In 2011, the National Safety Council (United States) found that when it came to the number of injuries in sport that required emergency hospital treatment, boxing came 26th. Bowling, cheerleading and tennis reported more injuries than boxing.
Smurthwaite has established false links between domestic violence, crime and boxers. Instead of discussing rampant rape culture, misogyny and racism in professional sports like football, cricket and any number of male dominated arenas, the writer’s insistence later online was that boxing was “violent” and therefore boxers must be violent toward women. This assumption erases the very existence of female fighters, and it uses the experience of abuse survivors like myself for baseless political points. Most worryingly, it is a clear reduction that “working class people hate women”, and through this, boxing has become code for working class.
When refusing to recognise a person’s right to train, to box, to fight, it’s key to look at why people fight, and what you’re trying to deny them. Any pretend concern for physical safety clearly isn’t the motivation for the hatred of boxing.
I started to learn and train Muay Thai in Reading two years ago under trainer and owner of Shaolin Tigers, Frank Bowen. I train consistently and frequently and help vulnerable people with self-defence. My relationship with violence is one which has always seen me on the exploited end. I don’t consider the physical empowerment of myself as a woman, a further chapter in my history as a victim of violence. It comes as directly the opposite.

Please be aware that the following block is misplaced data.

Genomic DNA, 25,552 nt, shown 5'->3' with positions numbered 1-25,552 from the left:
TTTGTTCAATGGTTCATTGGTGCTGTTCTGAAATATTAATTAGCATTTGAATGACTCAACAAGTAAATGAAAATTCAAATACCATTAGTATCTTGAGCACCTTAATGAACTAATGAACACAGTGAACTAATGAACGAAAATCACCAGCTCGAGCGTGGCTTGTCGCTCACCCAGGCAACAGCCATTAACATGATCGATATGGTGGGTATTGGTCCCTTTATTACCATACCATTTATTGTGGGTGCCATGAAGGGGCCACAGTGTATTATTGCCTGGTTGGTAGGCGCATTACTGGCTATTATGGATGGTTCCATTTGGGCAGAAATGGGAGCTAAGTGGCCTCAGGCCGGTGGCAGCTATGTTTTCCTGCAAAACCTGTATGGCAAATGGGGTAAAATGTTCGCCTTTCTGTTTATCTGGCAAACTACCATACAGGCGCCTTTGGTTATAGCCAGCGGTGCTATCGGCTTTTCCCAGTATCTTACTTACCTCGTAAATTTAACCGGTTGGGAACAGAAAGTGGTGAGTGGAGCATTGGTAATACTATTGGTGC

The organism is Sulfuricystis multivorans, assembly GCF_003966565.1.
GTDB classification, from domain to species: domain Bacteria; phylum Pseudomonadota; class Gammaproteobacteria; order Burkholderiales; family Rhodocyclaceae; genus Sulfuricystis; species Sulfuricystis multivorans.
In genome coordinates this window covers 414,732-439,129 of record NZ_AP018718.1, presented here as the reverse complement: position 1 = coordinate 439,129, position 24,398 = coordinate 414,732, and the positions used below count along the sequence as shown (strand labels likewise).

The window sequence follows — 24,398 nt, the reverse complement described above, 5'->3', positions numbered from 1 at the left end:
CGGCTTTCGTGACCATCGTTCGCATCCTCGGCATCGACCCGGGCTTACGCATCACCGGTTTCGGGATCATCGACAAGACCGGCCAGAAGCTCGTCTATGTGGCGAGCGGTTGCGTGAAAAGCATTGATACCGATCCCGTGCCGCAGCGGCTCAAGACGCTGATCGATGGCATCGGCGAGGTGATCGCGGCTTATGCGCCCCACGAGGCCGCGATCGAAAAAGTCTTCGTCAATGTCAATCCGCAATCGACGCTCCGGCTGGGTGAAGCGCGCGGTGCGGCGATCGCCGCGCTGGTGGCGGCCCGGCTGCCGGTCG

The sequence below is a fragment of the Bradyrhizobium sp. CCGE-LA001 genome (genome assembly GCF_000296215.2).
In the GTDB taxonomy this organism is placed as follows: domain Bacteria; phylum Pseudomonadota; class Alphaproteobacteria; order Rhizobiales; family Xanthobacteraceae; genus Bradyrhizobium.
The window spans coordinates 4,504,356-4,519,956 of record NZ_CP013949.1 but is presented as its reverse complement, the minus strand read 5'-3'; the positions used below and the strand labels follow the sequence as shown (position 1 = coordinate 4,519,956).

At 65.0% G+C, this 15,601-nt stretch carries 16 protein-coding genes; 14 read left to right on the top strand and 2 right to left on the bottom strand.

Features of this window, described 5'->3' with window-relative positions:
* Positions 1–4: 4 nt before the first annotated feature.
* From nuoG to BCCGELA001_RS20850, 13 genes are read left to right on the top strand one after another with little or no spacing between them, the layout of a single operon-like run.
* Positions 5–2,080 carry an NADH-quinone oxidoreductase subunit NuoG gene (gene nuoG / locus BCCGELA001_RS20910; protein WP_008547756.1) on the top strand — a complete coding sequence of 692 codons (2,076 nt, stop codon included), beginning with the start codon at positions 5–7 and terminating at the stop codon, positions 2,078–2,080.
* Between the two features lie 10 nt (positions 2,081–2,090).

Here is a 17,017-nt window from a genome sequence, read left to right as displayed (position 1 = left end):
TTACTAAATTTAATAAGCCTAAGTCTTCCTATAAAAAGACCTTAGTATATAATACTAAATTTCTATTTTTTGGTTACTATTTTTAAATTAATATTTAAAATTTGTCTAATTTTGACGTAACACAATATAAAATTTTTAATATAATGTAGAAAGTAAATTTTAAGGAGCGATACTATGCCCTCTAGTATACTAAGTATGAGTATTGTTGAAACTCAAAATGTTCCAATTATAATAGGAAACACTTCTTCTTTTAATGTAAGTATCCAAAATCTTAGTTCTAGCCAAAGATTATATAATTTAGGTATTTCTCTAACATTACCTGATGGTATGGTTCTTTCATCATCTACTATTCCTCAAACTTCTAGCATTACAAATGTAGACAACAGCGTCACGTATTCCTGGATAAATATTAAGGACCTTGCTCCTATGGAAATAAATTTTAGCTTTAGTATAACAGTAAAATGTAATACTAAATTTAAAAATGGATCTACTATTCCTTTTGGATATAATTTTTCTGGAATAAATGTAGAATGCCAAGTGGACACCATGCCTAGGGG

Frustrated by the article and the continuous dismissal of women in combat sports, I spoke to two inspiring female fighters currently living in Thailand. Both are consistently showcasing other fighters and detailing their struggles, often motivating me in my training.
Emma Thomas – Writer, Muay Thai fighter, Thailand.
I’m a Muay Thai fighter, living in Thailand and training daily for the last four years. Before that, I was a shy 22-year old graduate with absolutely no experience of combat sports. In fact, I had pretty much no athletic ability or knowledge at all. When I first set my sights on training Muay Thai, I was apprehensive.